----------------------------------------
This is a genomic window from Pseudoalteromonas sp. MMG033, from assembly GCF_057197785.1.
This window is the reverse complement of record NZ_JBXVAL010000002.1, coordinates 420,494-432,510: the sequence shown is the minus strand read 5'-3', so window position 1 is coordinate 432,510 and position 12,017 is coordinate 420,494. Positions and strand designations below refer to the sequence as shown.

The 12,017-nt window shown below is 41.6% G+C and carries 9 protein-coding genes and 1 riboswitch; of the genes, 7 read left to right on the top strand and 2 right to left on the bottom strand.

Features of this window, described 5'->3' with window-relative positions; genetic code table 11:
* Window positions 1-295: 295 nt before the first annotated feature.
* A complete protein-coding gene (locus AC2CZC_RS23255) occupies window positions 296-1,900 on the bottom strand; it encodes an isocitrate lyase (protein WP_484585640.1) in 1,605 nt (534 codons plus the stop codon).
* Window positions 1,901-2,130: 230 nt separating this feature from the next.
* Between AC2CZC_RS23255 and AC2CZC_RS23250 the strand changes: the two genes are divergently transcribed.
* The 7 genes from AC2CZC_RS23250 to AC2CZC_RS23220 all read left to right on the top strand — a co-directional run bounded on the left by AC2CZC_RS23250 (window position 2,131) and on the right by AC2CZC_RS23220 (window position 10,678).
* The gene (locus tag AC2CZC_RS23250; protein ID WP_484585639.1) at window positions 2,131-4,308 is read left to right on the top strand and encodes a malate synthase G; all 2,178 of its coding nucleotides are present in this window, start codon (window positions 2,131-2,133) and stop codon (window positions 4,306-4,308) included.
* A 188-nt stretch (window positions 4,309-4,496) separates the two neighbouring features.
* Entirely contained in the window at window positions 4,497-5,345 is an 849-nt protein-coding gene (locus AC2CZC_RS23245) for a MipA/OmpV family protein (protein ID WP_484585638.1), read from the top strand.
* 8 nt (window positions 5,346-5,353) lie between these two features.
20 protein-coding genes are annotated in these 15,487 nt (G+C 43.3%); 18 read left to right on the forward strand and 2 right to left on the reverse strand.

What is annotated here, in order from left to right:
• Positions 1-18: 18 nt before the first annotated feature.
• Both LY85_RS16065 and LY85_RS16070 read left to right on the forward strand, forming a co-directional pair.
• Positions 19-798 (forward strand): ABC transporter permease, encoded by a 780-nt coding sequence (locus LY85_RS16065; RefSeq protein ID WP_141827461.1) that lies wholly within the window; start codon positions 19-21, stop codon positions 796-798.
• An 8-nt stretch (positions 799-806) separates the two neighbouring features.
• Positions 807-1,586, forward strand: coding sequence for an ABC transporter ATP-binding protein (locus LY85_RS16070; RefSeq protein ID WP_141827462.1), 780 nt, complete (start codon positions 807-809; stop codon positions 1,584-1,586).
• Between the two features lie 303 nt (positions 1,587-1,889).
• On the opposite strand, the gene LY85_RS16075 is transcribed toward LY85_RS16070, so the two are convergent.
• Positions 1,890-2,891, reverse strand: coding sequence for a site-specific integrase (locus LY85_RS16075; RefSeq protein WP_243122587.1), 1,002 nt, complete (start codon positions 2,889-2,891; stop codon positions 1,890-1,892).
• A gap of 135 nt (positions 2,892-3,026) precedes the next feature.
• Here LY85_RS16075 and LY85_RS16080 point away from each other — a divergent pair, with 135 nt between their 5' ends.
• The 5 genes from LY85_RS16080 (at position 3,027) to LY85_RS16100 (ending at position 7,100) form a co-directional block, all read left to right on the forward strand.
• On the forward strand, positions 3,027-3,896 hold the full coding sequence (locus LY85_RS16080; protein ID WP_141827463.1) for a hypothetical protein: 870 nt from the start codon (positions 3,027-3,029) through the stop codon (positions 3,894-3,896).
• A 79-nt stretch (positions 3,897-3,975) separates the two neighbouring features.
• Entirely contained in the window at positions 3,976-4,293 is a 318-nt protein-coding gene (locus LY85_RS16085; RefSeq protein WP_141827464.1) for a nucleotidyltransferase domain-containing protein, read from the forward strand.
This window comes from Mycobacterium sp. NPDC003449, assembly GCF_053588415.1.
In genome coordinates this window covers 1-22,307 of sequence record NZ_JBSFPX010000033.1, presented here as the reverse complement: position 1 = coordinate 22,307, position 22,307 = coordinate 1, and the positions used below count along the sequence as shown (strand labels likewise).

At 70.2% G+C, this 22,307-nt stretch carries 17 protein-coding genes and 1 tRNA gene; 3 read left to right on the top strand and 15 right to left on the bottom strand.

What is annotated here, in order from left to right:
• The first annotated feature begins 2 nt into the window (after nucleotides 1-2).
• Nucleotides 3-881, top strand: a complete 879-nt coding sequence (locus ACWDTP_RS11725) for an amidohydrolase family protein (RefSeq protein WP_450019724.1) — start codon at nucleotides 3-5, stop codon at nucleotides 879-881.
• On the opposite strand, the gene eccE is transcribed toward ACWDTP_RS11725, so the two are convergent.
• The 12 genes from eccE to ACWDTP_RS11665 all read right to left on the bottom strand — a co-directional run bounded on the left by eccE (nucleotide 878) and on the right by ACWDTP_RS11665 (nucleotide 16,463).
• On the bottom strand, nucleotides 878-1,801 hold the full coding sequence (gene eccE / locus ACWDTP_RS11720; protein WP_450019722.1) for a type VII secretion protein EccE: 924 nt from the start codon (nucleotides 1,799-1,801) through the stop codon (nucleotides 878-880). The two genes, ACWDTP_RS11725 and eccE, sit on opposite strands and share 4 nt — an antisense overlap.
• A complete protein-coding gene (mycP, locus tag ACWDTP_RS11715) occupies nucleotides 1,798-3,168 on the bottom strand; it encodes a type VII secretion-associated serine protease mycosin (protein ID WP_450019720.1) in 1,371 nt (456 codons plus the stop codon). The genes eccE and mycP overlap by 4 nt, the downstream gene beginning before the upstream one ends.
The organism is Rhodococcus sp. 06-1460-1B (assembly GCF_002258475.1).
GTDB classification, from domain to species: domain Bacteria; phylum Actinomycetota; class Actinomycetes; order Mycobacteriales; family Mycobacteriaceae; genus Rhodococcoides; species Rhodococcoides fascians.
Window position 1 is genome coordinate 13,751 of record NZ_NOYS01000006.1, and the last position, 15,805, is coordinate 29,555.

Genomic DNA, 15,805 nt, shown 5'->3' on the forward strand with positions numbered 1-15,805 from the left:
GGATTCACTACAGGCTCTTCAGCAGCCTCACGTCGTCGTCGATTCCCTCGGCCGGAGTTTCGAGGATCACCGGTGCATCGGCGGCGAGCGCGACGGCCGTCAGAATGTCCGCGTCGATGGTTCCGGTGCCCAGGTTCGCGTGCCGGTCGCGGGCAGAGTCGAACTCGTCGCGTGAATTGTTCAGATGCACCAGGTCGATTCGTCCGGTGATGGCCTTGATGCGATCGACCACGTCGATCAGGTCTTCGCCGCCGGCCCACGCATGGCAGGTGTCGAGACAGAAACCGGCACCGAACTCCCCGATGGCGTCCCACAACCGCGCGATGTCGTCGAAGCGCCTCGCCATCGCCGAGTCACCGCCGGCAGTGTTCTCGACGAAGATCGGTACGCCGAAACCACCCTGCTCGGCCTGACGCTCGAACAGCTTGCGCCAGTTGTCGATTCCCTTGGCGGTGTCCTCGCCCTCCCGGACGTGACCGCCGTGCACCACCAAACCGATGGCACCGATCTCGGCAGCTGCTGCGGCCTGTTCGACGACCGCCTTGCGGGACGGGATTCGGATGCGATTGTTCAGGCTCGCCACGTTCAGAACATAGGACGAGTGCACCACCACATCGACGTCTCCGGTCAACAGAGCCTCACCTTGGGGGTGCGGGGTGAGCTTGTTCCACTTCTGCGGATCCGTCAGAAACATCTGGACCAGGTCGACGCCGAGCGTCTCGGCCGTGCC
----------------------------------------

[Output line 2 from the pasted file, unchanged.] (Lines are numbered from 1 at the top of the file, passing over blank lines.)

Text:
This window is the reverse complement of record NZ_JBXVAL010000002.1, coordinates 420,494-432,510: the sequence shown is the minus strand read 5'-3', so window position 1 is coordinate 432,510 and position 12,017 is coordinate 420,494. Positions and strand designations below refer to the sequence as shown.